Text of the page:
Monday, October 22, 2007

The Darjeeling Limited The Review

So as promised, let's get to Wes Anderson's The Darjeeling Limited, which I finally saw last night in a packed theater. While I walked in not expecting much, due to some of the mediocre reviews, I simply fell in love with this movie.

"Limited" is the tale of a spiritual journey three brothers go on after a year separation from each other. Francis, played by Owen Wilson, orchestrates the trip through the Indian countryside to bring the family back together after the accidental death of their father and disappearance of their mother. The movie follows the spiritual journey and the three brothers finding themselves and each other on a colorful sleeper train.

The two younger brothers, Peter (Adrien Brody) and Jack Jr. (Jason Schwartzman) seem reluctant to be with their brother and apprehensive for the road trip, or rail in this case, that lies in front them. Wilson charms the viewer with his overzealous interest in the brother's journey and managing the smallest details of everything during the trip. Brody has a subdued performance, which he relied heavily on the strength of his face to bring across the deep mourning his character is going through. And finally, Schwartzman is able to play a complex adult character in which witty retorts are not his only conversations. With the recent events in Wilson's personal life, this movie mirrors the fact that he is a much more complex person then we all thought. And no one is better at easily bringing Wilson's talent to the screen then Anderson. Anderson brought together three very different actors and was able to make them work so cohesively you not only believed their relationship, you wanted it mended.

This movie brought three severely emotionally injured characters to an incredibly vivid location and allowed me to honestly watch the natural story of this family to progress. While Anderson's films are familiar with the fractured family tales, this movie discusses it a bit more eloquently and brings the hokey endings to an abrupt halt. While his characters are still a bit caricature in their aesthetics, there is definitely more depth behind elaborate "costumes". There is an authentic funeral scene in a small, small town within India that evokes so much emotion, its breathtaking. It also proves that this movie was actually made in a remote location, within a complete opposite culture then Anderson usually resides in.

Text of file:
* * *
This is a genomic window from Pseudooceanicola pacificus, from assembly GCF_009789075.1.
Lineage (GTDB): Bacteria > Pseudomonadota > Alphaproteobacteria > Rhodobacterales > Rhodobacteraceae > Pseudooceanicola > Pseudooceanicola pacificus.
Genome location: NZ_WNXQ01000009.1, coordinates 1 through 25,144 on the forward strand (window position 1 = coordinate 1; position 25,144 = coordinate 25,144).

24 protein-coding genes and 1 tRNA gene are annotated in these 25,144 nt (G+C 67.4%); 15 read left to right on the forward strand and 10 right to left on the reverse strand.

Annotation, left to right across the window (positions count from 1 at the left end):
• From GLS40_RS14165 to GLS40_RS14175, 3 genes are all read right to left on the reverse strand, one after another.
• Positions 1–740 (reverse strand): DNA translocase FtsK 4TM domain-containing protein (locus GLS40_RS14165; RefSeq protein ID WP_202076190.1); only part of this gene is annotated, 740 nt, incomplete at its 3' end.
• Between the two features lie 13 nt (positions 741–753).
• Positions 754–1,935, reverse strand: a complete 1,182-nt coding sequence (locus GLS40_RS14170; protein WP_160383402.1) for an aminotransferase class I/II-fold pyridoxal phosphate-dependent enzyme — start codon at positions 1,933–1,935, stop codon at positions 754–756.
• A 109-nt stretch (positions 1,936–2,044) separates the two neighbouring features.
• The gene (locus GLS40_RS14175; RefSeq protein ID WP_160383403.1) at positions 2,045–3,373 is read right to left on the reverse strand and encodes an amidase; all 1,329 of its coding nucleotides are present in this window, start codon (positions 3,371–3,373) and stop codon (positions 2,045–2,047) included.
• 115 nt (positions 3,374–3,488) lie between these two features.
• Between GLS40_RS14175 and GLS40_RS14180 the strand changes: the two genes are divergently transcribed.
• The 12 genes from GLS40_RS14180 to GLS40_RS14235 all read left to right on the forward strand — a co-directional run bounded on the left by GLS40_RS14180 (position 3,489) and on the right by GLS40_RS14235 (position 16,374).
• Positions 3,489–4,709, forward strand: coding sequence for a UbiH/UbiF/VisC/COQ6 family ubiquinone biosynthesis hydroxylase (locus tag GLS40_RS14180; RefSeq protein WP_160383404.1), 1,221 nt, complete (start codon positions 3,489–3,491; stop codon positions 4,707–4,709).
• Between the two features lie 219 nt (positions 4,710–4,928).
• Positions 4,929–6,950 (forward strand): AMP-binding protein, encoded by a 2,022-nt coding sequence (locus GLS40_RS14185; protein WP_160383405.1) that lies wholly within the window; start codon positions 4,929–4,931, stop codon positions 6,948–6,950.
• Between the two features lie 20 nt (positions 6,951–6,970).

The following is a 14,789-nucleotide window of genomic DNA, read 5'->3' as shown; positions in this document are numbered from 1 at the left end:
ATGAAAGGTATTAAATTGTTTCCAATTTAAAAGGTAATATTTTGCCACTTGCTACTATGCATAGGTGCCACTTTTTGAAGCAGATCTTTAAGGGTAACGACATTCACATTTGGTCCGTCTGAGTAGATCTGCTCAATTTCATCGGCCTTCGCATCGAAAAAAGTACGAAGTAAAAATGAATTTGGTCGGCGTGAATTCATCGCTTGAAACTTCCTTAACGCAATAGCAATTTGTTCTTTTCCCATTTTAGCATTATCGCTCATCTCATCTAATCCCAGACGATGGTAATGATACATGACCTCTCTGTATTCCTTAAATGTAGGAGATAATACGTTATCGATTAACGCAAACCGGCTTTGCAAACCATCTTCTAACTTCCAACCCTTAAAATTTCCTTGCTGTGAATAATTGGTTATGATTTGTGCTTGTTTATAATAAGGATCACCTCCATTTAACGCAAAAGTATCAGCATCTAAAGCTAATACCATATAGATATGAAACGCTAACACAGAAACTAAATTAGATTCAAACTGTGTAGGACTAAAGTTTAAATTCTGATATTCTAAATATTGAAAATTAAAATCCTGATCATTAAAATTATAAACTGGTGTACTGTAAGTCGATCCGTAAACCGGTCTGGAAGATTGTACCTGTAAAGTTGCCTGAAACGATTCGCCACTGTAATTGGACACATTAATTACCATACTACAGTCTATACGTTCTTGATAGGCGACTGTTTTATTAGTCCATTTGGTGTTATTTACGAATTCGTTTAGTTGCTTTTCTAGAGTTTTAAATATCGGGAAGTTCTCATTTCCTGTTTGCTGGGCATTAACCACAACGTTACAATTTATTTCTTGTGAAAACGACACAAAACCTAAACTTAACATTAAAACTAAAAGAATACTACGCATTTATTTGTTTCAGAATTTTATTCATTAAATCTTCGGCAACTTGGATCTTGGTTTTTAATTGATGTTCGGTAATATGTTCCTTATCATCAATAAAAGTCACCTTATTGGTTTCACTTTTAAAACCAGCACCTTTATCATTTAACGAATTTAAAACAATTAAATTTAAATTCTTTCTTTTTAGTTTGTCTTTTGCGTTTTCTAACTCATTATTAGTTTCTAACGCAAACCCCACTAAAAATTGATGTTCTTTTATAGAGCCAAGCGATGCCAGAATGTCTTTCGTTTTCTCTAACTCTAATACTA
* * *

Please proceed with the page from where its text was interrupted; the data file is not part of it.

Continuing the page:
This movie jumped leaps and bounds over "Life Aquatic" and I have to say I am glad Bill Murray was only present on screen for 5 minutes. Not only did this movie excel at its fine story telling, but the shots were absolutely gorgeous. The usage of rich and vibrant colors always sets a mood and is much different then Anderson's usual muted, yet rich tones. I can easily say now a cross country train ride through India sounds incredibly appealing to me now. Wes, as always, makes the viewer pull for his characters and want their fractured lives fixed. This movie showed that growth doesn't come in a neat package and that fractured relationships do not always mend well. I can not recommend this movie more, even if you aren't an Anderson fanatic. This movie will take you to another place, on an actual journey.